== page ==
There are two types of gingerbread in Germany: the type that is cut into shapes, i.e. the famous Gingerbread Men, and the softer type that is cut into squares and eaten in copious amounts until your stomach hurts (no? You haven't done that? OK, it's just me then...)
If I need fast satisfaction for a Christmas-induced gingerbread craving but do not have the time or patience to make gingerbread men, then this is my go-to recipe. It's extremely easy to make and very delicious - enjoy!
This gingerbread is baked in a square cake pan or Pyrex dish. The dough is relatively quick to make, and the result is an amazingly soft, moist bread bursting with the aromas of all our favourite seasonal spices. Nothing makes your house smell like Christmas quite like a hot oven full of gingerbread.
I'm not going to lie to you: this is a sticky affair. But there are a few tips and tricks to limit the amount of sticky dough you'll have to try and clean off your walls, floors and the family pets...
"Lebkuchen" / German Gingerbread:
> 180g unsalted butter
> 150g caster sugar
> 100g brown sugar
> 2 tbsp honey
> 1 packet / 2 tsp baking powder
> 2 tbsp unsweetened cocoa powder
> 1 tsp ginger powder
> 2 tsp cinnamon
> 1 tsp ground cloves
> 350g regular flour
> 100ml cold, strong coffee
> approx. 100ml milk (if needed)
Preheat your oven to 180C degrees.
Sift your flower, spices, cocoa powder and baking powder into a large bowl. Set aside.
Melt the butter, sugars and honey in a pot over gentle heat, stirring regularly.
Once the sugars have dissolved, add this to your dry mix. At this point, it's all not looking very appetizing... but bear with me! It's going to be good!
Now add the coffee and mix everything together quickly. The dough should be thick but pourable (similar to brownie batter). If it's too thick, add some milk.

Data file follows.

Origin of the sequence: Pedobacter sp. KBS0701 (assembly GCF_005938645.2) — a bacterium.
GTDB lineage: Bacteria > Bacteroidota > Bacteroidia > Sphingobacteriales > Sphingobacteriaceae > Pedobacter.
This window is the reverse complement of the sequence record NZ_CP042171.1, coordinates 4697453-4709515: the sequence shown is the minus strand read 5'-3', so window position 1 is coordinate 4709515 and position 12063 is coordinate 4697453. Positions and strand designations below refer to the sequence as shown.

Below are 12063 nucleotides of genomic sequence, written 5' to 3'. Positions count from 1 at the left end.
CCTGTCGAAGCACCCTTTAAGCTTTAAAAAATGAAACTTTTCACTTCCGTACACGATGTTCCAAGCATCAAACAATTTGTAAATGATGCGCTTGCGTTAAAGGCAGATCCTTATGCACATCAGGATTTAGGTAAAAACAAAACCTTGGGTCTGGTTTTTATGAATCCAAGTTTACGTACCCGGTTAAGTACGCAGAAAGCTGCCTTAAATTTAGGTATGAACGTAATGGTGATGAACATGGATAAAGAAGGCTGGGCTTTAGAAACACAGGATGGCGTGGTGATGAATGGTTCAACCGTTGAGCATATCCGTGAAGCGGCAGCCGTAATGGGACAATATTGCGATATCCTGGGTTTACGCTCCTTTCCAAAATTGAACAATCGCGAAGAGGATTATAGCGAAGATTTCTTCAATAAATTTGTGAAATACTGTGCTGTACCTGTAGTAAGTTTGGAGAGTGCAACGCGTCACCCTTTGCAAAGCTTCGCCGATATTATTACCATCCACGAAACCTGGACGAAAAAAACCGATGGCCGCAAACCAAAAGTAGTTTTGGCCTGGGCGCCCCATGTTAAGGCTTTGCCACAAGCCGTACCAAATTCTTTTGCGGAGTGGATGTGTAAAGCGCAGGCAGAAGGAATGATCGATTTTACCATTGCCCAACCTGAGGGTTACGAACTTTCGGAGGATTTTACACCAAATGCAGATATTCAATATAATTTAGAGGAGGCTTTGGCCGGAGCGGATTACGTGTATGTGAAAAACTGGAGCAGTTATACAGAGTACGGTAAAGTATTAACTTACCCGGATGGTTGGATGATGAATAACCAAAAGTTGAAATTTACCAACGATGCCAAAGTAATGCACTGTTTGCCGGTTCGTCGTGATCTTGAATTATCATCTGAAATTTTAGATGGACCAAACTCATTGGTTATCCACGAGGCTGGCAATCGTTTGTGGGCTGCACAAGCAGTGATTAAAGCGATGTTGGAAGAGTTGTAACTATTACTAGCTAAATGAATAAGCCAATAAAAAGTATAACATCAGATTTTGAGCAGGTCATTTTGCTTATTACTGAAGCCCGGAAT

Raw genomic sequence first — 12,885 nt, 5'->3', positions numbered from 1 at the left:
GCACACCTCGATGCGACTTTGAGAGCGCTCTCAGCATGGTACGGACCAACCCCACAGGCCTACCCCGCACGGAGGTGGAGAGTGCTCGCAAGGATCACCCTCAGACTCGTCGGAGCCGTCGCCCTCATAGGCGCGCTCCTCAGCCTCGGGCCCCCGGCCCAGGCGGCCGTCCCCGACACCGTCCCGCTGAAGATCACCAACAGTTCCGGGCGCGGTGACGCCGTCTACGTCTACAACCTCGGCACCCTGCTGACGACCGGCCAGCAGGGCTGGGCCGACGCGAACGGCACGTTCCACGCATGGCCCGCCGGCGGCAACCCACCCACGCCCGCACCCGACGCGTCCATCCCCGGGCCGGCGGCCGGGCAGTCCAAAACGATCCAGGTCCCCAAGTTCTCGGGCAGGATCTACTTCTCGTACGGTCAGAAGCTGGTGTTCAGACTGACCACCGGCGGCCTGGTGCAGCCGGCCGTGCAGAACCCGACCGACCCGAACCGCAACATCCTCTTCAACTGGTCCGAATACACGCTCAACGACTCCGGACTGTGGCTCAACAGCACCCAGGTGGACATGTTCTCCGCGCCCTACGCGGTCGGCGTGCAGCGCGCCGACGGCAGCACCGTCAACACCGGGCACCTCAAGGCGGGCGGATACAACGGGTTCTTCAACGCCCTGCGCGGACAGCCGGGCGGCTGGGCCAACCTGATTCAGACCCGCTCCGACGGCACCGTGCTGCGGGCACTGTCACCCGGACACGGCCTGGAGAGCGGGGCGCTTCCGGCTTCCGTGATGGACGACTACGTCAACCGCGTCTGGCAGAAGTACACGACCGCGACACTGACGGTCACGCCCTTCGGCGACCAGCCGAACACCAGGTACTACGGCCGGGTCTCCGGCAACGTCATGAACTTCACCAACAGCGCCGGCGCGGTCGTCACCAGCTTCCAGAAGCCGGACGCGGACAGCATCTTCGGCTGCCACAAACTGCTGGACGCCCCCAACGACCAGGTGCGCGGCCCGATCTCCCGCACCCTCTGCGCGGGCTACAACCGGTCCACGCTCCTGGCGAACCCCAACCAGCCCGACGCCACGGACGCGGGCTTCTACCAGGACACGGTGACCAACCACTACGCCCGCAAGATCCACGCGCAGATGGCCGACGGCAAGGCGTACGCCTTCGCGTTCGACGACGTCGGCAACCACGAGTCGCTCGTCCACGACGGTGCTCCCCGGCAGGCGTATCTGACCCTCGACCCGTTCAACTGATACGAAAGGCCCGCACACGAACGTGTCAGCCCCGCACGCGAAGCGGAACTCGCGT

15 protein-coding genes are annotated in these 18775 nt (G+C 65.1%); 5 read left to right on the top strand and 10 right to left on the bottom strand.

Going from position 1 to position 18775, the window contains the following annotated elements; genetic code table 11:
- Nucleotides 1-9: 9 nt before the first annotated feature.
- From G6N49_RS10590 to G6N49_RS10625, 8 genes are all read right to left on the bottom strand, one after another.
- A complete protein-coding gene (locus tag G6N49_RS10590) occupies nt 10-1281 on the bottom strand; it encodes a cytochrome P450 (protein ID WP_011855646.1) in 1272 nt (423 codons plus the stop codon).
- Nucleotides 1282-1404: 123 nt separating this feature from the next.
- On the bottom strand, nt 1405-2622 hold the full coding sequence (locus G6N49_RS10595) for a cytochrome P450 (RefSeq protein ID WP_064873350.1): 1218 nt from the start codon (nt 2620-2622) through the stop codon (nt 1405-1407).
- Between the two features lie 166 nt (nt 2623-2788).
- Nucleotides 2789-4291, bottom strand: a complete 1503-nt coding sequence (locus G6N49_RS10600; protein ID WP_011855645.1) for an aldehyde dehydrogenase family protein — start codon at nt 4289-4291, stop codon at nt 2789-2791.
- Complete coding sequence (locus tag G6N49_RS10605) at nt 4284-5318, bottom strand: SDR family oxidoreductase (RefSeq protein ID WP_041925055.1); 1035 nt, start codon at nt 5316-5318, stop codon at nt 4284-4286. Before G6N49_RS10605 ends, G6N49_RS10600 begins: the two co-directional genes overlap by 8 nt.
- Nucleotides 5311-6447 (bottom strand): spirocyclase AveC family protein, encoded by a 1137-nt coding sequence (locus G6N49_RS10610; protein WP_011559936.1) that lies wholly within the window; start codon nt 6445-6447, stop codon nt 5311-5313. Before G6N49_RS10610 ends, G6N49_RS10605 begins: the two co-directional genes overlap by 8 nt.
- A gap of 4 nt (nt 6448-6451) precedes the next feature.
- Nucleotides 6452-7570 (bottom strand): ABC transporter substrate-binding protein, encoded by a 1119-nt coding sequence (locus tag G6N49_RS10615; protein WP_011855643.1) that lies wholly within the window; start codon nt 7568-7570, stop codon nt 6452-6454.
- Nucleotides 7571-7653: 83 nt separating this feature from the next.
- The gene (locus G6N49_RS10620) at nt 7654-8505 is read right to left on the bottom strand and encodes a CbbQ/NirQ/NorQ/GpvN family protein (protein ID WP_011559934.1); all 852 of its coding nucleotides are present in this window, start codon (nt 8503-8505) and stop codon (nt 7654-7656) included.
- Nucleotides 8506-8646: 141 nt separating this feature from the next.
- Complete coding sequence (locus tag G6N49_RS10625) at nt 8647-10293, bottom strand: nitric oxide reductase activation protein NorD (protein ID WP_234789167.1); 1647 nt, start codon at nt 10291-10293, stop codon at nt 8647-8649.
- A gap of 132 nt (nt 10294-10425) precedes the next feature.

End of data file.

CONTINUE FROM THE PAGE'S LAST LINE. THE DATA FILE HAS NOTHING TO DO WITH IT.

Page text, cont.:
Pour the dough into a cake pan or casserole dish lined with baking paper. Do NOT forget the baking paper! You'll regret it (the latest when you're doing the dishes later and scrubbing and scrubbing those baking pan with sticky, crusted dough in them!)
Bake in the oven for approx. 25-30min, until the sides are pulling away and a tooth pick inserted in the centre comes out clean. The inside should be fluffy and moist... a bit like a dense sponge cake.
Let the gingerbread cool completely before you add frosting or melted chocolate. (TIP: I let it cool in the baking paper, and then add the topping. The paper helps to "contain" the rivers of sticky goodness)
My grandmother always made a frosting of icing sugar, water and some lemon juice, topped with colourful sprinkles... so that's the way I like to do it, too. You can also decorate it with melted chocolate and almonds: this is very traditional and you'll find this type for sale in many stores and bakeries.
Cut into squares, store in a tin box, and enjoy!
In Germany gingerbread is called LEBKUCHEN, and has a slightly different taste and texture compared to typical gingerbread in the US or the UK. Ours is "chewier" and definitely benefits from the use of individual traditional spices. Its origins can be traced back to the 12th century and was first baked regularly in monasteries. The spices in the dough regarded as being healthy and aiding digestion. Enjoy!